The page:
Exploiting Injuries to Build a Dynasty Monster
Injuries are a part of fantasy that everyone anticipates. But they’re not always handled in the best ways by every owner. Today, I’d like to talk about how you can use this mishandling of player injuries to your advantage.
Building a Monster
One of the most critical aspects of dynasty is understanding your competitive window. Either you are competing for the title or your building. If you are in-between or not committed to one or the other, you’re likely spinning your wheels. Injuries and your competing owners’ lack of patience are excellent circumstances to exploit when competing or building. Let’s go over some of the particulars of what it means to be “competing” vs. “building.”
Competing – All In
If competing in ’18, it is more valuable to pick up a hot-hitting Jesus Aguilar than to roster Bo Bichette. Bichette is in Double-A and will be a tremendous player by all accounts, but COMPETING in 2018 means you’re all in. Trade him to the highest bitter and land an ace or proven hitter.
Competing – The minor injury that is perceived as severe
Example: Dee Gordon’s “broken toe” – Diagnosed with a ‘fracture’ in his big toe after hobbling to home plate on Sunday, many may think Gordon will be out 6-8 weeks (typical healing time for a fracture). However, he ran home on Sunday. You can’t run with a true ‘break’ in a bone, so this is more likely a stress injury, which can resolve in as little as two weeks. Granted, Dee Gordon won’t be cheap, but even a slight discount in a competing year may push you over your opponent in the stolen base category. If you’re not sure, hit me on twitter (@DrMikeTanner) or some of the other writers on our team; we’ve got you covered.
Competing – The owner tired of waiting
Examples: Greg Bird & Daniel Murphy. If you follow my writing at all, you’d understand that Murphy would not return until June, but thanks to a GM blowing smoke in spring training many owners hoped he’d be ready in April. Seeing that DL spot clogged up all season as other players go down does something to an owner. It might be mid-June, but he’ll contribute to the 2nd half for your team’s season if you land him now.
Bird probably won’t stay healthy the rest of the season, but a power lefty hitting in a ridiculous lineup in Yankee stadium? Um, yes please, don’t mind if I do. I won’t get emotionally attached to that swing (remember the foot is a time bomb), but I’ll ride the power while it’s available.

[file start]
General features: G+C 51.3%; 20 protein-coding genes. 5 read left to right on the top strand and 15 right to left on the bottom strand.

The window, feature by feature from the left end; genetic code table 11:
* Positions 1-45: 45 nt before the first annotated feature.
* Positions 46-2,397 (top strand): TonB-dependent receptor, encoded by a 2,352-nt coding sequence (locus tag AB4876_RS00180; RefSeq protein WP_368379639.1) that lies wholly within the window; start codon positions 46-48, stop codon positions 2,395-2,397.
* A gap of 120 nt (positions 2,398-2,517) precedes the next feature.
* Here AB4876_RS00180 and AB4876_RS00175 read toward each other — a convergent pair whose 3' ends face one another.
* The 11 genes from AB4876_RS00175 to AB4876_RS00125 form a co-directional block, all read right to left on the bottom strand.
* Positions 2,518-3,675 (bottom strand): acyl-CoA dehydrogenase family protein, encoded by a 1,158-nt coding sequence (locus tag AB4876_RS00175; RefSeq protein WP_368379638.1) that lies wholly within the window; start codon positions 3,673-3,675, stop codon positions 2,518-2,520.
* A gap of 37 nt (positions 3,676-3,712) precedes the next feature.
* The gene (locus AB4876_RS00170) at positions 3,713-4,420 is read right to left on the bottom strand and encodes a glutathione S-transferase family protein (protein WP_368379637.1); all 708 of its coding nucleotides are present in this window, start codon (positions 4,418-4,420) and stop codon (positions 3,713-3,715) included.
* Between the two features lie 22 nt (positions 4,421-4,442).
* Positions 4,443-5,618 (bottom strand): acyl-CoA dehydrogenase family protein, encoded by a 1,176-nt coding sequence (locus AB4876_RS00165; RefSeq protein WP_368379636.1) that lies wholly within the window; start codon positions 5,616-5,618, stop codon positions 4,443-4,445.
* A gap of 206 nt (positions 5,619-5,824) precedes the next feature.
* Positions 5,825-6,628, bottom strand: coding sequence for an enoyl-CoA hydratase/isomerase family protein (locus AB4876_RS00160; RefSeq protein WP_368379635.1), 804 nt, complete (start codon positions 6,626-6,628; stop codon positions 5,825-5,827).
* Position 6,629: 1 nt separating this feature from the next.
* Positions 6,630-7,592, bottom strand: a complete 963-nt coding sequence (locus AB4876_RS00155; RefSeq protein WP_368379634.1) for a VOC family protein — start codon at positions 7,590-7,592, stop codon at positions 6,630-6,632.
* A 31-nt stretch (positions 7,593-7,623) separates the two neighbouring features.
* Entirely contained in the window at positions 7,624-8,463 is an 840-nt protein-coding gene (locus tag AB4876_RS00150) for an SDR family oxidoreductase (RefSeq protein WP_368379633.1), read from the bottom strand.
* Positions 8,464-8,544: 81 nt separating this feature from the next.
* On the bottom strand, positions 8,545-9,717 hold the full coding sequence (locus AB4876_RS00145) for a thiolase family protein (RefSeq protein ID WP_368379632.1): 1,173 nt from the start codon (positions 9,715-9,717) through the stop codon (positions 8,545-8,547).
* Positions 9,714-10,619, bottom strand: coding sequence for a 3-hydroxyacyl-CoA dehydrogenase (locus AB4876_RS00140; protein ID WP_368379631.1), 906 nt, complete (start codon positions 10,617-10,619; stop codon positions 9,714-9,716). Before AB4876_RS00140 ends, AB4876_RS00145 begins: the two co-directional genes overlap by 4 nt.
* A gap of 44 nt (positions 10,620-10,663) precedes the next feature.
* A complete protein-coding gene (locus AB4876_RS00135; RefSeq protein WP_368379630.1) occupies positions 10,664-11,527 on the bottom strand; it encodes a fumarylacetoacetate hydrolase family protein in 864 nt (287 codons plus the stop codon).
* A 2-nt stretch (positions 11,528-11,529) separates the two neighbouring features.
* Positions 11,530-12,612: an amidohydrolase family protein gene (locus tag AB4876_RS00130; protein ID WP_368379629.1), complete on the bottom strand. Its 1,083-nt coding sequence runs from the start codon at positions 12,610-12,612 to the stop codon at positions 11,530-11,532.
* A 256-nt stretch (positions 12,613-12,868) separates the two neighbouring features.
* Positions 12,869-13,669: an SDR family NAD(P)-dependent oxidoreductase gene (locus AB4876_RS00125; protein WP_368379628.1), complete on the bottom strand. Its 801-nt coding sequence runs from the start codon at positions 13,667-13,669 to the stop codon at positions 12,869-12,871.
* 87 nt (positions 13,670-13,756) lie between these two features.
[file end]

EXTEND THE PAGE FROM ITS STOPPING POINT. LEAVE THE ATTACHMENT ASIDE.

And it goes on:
Building – Finding your Pearls
When you’re building, remember that you are just sorting clams and not everyone will contain a pearl. You want to lock up a star at each position, not a decent starter, but a real star. Be prepared to cut bait to get a blue chipper when you are entering your competitive window.
Building – The Forgotten Fallen
Examples: A.J. Puk & Julio Urias – If you’re in a 12 or 15-team league and you’re in the building phase, are A.J Puk or Julio Urias sitting on the wire? Puk will be a popular commodity this off-season as he prepares to return. Urias had shoulder surgery (insert scary face here), but the Dodgers have taken it very, very slow and he’s only 21! It seems like he’s been a top prospect forever, but younger kids heal better than the older guys. Brent Honeywell? If your competitive window is 1-2 years out, elite, young pitchers who should be a prime target. What if you had traded for Noah Syndergaard the minute the news came out that he’d miss the rest of the season last year, even if you paid a reasonable price. Teams that are competing may accept a B-level pitcher who is wasting away on your squad in a building year.
Building – Know to Sell Chronic Soft Tissue Injuries
Examples: Clayton Kershaw, Danny Salazar & Daniel Norris. Kershaw peaked two years ago; he won’t be in the top tier next year, get as much value after one of his next good starts. Salazar & Norris are different levels of players but have one thing in common. Their bodies cannot tolerate the physical demands of starting. I love watching Norris pitch, especially when he’s angry & being aggressive, but it always ends the same way: some type of soft tissue injury. The same goes for Salazar, but he teases owners in an almost unforgivable way. He looks like an ace, loses his command and then his health. Find your pearls: don’t miss out on adding a Luis Severino because you are holding an injured Danny Salazar.